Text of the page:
The creators of the discourse can plunder the reverse discourse at any time,’ she says. ‘If their idea becomes unpopular, so long as they control the reverse discourse as well, they maintain their hold on the balance of power. They are thus able to set the agenda.’

I’m sure she is right. I have always felt that things seem to be out of our control so someone must be pulling the strings. All of them. I nod my agreement.

Perhaps the beans could just go in the old veg patch where the potatoes were,’ I say. ‘I will need to dig it over first though and fertilise it a bit.’

What people don’t realise,’ she continues, ‘is that most protest groups are actually financed and run by those they are protesting about. They fool you into thinking there is an active campaign to stop whatever it is they are doing. But the campaign is never likely to succeed because the perpetrators themselves are running it. The weapons industry run peace groups, the oil barons finance Extinction Rebellion and so on.’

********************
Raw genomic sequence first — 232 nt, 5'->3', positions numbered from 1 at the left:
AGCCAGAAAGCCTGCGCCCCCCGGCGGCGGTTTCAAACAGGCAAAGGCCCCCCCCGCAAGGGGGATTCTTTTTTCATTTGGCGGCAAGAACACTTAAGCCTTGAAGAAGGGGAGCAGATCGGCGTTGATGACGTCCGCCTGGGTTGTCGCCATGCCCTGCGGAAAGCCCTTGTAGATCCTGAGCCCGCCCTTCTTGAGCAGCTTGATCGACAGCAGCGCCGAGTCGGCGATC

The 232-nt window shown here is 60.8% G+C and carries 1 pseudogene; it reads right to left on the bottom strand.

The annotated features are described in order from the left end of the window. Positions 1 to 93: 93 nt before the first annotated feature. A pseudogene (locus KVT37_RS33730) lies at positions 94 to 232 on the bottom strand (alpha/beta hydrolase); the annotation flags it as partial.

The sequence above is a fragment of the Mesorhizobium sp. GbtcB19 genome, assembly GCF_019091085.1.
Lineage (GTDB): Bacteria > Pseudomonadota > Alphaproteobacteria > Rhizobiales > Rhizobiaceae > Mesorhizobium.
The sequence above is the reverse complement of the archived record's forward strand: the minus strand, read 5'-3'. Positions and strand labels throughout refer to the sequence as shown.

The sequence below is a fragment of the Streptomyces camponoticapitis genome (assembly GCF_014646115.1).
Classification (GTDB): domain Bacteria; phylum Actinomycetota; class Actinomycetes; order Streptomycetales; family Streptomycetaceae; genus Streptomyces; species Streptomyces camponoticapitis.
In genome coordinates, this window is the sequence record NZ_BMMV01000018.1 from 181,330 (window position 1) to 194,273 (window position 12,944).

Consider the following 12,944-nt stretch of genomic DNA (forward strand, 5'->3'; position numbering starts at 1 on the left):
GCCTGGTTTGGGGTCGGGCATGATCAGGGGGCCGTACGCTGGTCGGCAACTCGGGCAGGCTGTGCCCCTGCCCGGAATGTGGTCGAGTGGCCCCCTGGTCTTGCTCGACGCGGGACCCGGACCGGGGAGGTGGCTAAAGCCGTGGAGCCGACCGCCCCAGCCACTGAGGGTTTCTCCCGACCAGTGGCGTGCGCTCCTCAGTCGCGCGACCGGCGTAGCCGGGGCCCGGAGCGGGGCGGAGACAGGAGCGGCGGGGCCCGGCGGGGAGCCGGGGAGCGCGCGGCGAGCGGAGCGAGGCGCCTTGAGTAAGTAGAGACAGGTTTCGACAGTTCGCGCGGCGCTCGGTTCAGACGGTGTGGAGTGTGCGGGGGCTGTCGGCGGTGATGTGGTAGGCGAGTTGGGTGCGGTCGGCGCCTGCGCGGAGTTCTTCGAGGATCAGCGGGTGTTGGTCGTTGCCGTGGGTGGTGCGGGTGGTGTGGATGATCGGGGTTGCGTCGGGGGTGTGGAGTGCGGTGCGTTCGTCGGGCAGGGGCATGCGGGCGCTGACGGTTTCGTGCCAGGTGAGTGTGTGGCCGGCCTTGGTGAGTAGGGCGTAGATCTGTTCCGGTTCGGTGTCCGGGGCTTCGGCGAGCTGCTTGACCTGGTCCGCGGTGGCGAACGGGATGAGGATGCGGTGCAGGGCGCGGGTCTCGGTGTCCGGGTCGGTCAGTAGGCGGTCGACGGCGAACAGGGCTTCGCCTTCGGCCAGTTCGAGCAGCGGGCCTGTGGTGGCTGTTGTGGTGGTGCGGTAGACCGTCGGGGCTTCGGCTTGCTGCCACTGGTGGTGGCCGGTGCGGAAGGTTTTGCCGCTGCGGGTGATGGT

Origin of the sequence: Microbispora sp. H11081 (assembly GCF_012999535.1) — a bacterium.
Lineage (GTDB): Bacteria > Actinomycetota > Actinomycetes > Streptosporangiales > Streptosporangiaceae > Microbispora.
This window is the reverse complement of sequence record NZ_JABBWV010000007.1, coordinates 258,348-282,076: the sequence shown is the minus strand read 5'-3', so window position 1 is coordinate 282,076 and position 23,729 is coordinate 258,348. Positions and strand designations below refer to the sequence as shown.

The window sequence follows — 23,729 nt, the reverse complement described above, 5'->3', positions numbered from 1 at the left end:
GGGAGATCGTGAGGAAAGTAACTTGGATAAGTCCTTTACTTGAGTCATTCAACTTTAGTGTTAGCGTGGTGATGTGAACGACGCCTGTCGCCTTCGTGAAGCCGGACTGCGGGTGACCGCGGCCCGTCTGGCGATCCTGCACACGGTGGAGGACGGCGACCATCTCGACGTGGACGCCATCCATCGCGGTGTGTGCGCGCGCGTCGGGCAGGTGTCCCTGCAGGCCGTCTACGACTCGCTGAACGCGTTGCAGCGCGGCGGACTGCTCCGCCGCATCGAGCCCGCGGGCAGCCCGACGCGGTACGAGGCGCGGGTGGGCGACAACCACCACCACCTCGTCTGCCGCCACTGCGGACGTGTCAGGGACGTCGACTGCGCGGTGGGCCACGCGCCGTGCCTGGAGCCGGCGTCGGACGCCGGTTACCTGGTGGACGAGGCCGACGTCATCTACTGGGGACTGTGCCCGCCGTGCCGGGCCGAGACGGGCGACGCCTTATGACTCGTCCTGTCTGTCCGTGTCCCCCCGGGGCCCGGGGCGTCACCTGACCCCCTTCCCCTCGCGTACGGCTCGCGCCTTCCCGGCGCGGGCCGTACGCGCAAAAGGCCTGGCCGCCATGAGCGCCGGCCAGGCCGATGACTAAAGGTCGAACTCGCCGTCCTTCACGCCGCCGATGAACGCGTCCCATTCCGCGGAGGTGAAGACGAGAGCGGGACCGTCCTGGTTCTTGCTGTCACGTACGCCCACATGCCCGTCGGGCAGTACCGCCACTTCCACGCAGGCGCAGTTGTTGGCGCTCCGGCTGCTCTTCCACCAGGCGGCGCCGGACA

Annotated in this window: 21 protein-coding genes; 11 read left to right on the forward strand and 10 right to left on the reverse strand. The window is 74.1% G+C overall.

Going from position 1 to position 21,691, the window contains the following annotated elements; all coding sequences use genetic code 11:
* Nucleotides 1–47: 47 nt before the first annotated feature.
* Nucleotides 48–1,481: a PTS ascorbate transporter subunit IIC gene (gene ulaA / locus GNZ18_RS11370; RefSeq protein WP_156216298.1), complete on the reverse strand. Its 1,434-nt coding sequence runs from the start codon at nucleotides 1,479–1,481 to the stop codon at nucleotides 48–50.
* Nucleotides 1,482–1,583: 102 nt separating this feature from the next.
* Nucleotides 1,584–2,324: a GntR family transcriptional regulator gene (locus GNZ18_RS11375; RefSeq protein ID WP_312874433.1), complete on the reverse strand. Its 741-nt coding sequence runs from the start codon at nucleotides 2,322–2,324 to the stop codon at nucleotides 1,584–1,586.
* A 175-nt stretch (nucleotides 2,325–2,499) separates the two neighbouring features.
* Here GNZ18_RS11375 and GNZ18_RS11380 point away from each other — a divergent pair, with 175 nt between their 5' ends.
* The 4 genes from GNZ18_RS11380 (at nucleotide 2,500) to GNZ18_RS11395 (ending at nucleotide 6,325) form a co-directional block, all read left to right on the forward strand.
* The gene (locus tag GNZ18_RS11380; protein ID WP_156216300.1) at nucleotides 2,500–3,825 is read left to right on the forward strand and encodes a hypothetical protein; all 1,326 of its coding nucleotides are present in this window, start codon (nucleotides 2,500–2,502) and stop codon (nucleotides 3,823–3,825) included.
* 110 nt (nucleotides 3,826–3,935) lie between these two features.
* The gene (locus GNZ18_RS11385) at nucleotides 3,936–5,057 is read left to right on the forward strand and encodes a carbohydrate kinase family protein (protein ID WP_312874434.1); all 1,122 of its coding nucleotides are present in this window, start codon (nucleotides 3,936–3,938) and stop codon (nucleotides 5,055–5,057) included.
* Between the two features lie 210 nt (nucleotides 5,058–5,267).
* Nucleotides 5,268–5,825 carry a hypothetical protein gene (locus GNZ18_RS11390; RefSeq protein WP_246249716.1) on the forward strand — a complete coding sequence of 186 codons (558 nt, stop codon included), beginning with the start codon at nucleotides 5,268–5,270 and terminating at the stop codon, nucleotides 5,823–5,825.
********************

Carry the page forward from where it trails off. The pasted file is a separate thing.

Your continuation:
I am still a little lost as to where this might be heading but for some reason, it reminds me that Otto and I are off to see the wizard later.

……………………………..

I don’t know what has happened to Otto. We got separated somewhere along the yellow brick road. I think I became distracted by the black buzzards circling overhead and lost my bearings. I was unable to find the road again. The flask of tequila may not have brought out the best in my orienteering skills. Eventually, in the middle of nowhere, I came across a railway station. I am slowly making my way back home aboard the Bob Dylan coach of the night train. I am searching for the right track. I need a tune that’s going my way or who knows where I might end up? Stuck Inside of Mobile with the Memphis Blues Again perhaps or It Takes a Lot to Laugh, It Takes a Train to Cry. Subterranean Homesick Blues and Like a Rolling Stone come to mind but Shelter from the Storm seems a safer bet.